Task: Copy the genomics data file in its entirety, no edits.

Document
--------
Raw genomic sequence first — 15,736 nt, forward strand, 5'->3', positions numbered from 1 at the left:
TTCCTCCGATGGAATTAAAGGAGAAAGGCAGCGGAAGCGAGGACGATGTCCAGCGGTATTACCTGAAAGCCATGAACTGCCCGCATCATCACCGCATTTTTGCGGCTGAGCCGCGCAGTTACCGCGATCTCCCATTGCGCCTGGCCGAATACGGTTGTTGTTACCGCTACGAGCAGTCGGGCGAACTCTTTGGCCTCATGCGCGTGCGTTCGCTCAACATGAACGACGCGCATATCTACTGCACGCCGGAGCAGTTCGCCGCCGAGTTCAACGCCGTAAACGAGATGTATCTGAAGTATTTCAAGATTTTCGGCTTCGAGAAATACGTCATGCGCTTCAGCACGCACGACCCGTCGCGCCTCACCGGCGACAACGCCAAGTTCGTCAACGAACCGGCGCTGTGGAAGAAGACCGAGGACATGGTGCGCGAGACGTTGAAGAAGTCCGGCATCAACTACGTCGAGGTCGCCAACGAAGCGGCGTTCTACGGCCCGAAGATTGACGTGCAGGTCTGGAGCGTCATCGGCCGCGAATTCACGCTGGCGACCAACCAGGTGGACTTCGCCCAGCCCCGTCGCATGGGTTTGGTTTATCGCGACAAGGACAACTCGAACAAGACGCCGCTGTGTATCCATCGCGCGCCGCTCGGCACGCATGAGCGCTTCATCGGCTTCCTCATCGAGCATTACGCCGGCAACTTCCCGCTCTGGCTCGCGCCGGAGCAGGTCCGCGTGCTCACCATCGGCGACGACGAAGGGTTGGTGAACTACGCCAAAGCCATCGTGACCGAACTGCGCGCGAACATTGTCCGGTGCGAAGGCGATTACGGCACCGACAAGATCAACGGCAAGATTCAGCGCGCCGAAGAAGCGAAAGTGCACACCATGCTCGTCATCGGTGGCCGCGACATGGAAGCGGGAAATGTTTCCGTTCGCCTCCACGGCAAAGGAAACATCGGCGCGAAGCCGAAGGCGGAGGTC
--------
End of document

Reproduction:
Raw genomic sequence first — 15,736 nt, forward strand, 5'->3', positions numbered from 1 at the left:
TTCCTCCGATGGAATTAAAGGAGAAAGGCAGCGGAAGCGAGGACGATGTCCAGCGGTATTACCTGAAAGCCATGAACTGCCCGCATCATCACCGCATTTTTGCGGCTGAGCCGCGCAGTTACCGCGATCTCCCATTGCGCCTGGCCGAATACGGTTGTTGTTACCGCTACGAGCAGTCGGGCGAACTCTTTGGCCTCATGCGCGTGCGTTCGCTCAACATGAACGACGCGCATATCTACTGCACGCCGGAGCAGTTCGCCGCCGAGTTCAACGCCGTAAACGAGATGTATCTGAAGTATTTCAAGATTTTCGGCTTCGAGAAATACGTCATGCGCTTCAGCACGCACGACCCGTCGCGCCTCACCGGCGACAACGCCAAGTTCGTCAACGAACCGGCGCTGTGGAAGAAGACCGAGGACATGGTGCGCGAGACGTTGAAGAAGTCCGGCATCAACTACGTCGAGGTCGCCAACGAAGCGGCGTTCTACGGCCCGAAGATTGACGTGCAGGTCTGGAGCGTCATCGGCCGCGAATTCACGCTGGCGACCAACCAGGTGGACTTCGCCCAGCCCCGTCGCATGGGTTTGGTTTATCGCGACAAGGACAACTCGAACAAGACGCCGCTGTGTATCCATCGCGCGCCGCTCGGCACGCATGAGCGCTTCATCGGCTTCCTCATCGAGCATTACGCCGGCAACTTCCCGCTCTGGCTCGCGCCGGAGCAGGTCCGCGTGCTCACCATCGGCGACGACGAAGGGTTGGTGAACTACGCCAAAGCCATCGTGACCGAACTGCGCGCGAACATTGTCCGGTGCGAAGGCGATTACGGCACCGACAAGATCAACGGCAAGATTCAGCGCGCCGAAGAAGCGAAAGTGCACACCATGCTCGTCATCGGTGGCCGCGACATGGAAGCGGGAAATGTTTCCGTTCGCCTCCACGGCAAAGGAAACATCGGCGCGAAGCCGAAGGCGGAGGTC